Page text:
The National Criminal Penalty Codex, if applied in its severity, threatens Paleckis with incarceration of up to two years. The court decided that he does not have to be held until trial. Unlike Sirutavicius, other scholars and political scientists reacted to the statement vehemently, denouncing it “as a serious political provocation, and absurd.”
“Paleckis’s affirmation is a sheer provocation that contravenes the reality of January 13. However, regardless of the profane distortion of the recent history’s facts, I have to admit, [Paleckis] is not the only one to think that our own people were shooting at us back then. I had heard the absurd version earlier from others. It would have been insanity to do that on January 13. What would have been the purpose to act like this? It is a total absurd,” Norbertas Cerniauskas, a graduate student of Vilnius University’s Modern History Department, said. He is convinced that these kinds of assertions pose a certain threat to statehood itself, as radical politicians, like Paleckis, cater to a society stratum that misses the Soviet Union. “People like Paleckis try to sow certain doubts in our country’s historical facts. Over 20 years, in conferences being organized by his Front, such statements always surface, besmirching January 13 and the post-war Lithuanian insurgent movement. By doing that, political animals of Paleckis’ kind attempt to cast doubts on the historical facts, affirming the supposed ambiguity and obscurity of them.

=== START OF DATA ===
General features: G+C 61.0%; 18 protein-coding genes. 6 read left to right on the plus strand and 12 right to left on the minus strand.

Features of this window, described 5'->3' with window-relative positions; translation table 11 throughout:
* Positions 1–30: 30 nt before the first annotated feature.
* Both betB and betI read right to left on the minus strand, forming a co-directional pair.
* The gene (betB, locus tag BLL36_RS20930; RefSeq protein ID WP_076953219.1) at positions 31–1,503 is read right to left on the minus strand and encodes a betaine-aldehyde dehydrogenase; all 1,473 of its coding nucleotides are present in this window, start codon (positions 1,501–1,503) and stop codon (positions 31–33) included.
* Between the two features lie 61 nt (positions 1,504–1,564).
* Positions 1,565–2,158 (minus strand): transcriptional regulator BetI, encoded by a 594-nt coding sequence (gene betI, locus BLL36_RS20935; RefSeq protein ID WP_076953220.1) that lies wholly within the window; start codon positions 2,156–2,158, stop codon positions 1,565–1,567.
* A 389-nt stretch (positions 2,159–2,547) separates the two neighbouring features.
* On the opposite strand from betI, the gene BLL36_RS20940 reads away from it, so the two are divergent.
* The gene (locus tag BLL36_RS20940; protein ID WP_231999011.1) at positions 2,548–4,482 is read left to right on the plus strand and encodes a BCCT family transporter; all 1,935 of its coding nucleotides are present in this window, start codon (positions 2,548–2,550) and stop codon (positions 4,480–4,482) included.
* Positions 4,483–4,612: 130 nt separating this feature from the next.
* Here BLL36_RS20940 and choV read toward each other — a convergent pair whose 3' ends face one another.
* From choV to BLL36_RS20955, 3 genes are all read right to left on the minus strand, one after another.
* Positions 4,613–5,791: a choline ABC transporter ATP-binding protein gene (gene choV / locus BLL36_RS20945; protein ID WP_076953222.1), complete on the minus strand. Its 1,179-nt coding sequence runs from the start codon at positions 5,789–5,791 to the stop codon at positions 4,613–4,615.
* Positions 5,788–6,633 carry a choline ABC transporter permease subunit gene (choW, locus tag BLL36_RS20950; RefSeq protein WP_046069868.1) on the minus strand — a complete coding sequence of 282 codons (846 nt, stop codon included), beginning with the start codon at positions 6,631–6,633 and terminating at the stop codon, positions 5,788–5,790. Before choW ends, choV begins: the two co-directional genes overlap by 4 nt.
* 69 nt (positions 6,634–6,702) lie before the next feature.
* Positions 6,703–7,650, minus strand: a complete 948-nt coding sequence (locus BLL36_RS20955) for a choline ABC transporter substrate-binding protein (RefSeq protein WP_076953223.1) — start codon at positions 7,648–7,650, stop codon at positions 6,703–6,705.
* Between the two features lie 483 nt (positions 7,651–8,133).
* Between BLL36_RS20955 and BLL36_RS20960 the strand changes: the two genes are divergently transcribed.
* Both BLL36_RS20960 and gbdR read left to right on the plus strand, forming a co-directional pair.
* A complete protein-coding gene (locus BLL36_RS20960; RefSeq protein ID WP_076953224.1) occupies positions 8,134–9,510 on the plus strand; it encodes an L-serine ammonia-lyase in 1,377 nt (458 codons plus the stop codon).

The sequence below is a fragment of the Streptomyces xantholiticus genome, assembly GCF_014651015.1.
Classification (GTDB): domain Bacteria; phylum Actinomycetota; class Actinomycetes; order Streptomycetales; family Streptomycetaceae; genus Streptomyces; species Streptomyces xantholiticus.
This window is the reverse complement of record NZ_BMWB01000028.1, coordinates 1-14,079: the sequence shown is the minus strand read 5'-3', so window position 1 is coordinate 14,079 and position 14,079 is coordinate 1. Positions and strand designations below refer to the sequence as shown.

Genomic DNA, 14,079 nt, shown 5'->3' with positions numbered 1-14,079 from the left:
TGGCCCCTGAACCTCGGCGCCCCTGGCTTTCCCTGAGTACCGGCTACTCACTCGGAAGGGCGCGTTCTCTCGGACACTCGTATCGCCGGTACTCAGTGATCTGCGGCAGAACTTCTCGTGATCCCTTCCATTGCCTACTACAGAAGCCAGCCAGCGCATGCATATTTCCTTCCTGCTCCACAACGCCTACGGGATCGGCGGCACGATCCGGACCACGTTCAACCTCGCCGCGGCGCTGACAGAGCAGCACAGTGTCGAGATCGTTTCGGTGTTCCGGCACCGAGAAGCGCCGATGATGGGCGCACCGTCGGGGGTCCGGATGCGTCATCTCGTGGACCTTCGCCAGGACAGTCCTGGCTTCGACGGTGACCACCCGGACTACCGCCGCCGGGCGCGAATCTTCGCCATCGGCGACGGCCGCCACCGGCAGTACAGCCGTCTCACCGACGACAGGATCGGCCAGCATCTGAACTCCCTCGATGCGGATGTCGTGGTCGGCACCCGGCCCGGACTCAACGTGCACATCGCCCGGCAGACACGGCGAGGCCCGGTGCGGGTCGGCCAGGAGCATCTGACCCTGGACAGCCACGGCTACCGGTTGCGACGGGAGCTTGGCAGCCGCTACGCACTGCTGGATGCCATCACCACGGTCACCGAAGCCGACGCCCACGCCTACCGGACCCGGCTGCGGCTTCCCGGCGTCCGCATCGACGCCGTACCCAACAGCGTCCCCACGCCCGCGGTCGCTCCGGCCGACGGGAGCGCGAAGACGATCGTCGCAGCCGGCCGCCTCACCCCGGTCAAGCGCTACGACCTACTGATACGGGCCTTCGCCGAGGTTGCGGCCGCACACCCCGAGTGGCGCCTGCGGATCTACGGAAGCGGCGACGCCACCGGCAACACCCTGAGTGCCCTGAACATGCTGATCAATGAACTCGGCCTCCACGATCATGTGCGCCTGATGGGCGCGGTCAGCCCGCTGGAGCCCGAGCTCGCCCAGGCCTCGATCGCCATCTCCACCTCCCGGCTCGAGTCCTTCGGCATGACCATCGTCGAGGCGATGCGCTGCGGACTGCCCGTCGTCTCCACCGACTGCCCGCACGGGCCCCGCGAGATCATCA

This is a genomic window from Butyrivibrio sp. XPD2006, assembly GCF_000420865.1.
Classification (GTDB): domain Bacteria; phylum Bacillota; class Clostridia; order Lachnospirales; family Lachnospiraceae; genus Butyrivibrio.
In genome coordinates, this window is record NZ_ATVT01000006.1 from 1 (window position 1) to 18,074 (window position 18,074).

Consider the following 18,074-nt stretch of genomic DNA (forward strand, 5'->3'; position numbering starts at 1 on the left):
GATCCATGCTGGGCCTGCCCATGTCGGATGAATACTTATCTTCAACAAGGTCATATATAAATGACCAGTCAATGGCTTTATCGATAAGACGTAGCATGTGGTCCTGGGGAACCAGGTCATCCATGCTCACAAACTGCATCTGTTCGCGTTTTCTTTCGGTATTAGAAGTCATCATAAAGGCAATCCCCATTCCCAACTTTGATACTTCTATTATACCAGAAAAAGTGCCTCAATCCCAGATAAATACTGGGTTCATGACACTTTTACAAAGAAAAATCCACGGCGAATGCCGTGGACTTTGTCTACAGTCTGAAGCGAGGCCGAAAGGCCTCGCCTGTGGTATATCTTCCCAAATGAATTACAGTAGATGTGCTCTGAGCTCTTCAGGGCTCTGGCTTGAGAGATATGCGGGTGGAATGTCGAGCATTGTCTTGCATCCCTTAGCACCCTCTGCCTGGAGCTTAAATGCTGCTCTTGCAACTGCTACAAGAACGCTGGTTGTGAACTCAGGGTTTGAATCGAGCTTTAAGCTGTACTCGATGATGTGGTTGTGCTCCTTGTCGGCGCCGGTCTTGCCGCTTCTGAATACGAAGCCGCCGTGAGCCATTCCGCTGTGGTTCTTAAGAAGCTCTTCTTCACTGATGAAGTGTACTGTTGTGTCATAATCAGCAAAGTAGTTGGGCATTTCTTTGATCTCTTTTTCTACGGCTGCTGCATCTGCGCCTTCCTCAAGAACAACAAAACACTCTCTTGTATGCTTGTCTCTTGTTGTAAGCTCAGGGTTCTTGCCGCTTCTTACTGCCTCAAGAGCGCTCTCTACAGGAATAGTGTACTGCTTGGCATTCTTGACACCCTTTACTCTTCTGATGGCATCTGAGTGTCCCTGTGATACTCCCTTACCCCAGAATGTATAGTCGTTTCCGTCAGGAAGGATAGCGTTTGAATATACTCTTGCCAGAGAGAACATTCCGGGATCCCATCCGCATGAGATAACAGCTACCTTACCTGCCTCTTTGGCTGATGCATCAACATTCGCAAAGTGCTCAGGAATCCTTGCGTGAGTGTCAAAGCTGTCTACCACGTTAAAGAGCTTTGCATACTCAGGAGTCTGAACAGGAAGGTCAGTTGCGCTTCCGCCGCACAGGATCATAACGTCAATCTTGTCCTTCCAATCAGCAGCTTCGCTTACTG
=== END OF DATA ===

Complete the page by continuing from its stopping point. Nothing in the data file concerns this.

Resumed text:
Having in mind that there is a certain contingent of people who doubt even the well-known historical events, or feel a certain nostalgia for the past, such history-distorting assertions hit the nail right on the head,” Cerniauskas emphasized.
Lauras Bielinis, a political scientist and ex-senior advisor to former President Adamkus, reckons that Paleckis, a member of Vilnius Municipality Council, strives to capitalize on the tense social situation. “First, this kind of statement is related with the upcoming municipality election. Obviously Paleckis seeks to fill the political void, luring the Soviet nostalgia-ridden citizens to his own political movement,” Bielinis maintained to The Baltic Times. He asserts that should not overstep neither moral boundaries, nor legal lines. Certainly, Paleckis has already violated the moral boundaries. As far as whether the legal lines have been overstepped, I leave it up to the judges,” Bielinis suggested.
The harshest condemnation of Paleckis’ statement came from MEP Vytautas Landsbergis, who was chairman of Lithuania’s Restoration Seimas in 1990-1992. “We have ruined ourselves to the point at which the sacrifice of our brothers’ and sisters’ lives is being snubbed. Do not keep silent when morons and paid loudmouths whimper about the good occupant’s state. I wonder where all those doomed past’s worshippers come from. Before, they poisoned us with it [the past]; nowadays, they poison our littlest. Modern little Bolsheviks have founded some shady Red front, though the real Lithuanian front is ever since drawn with blood, starting January 13, 1991,” Landsbergis said, employing all his vitriol and disdain while speaking at a Jan. 13 commemoration event in Seimas.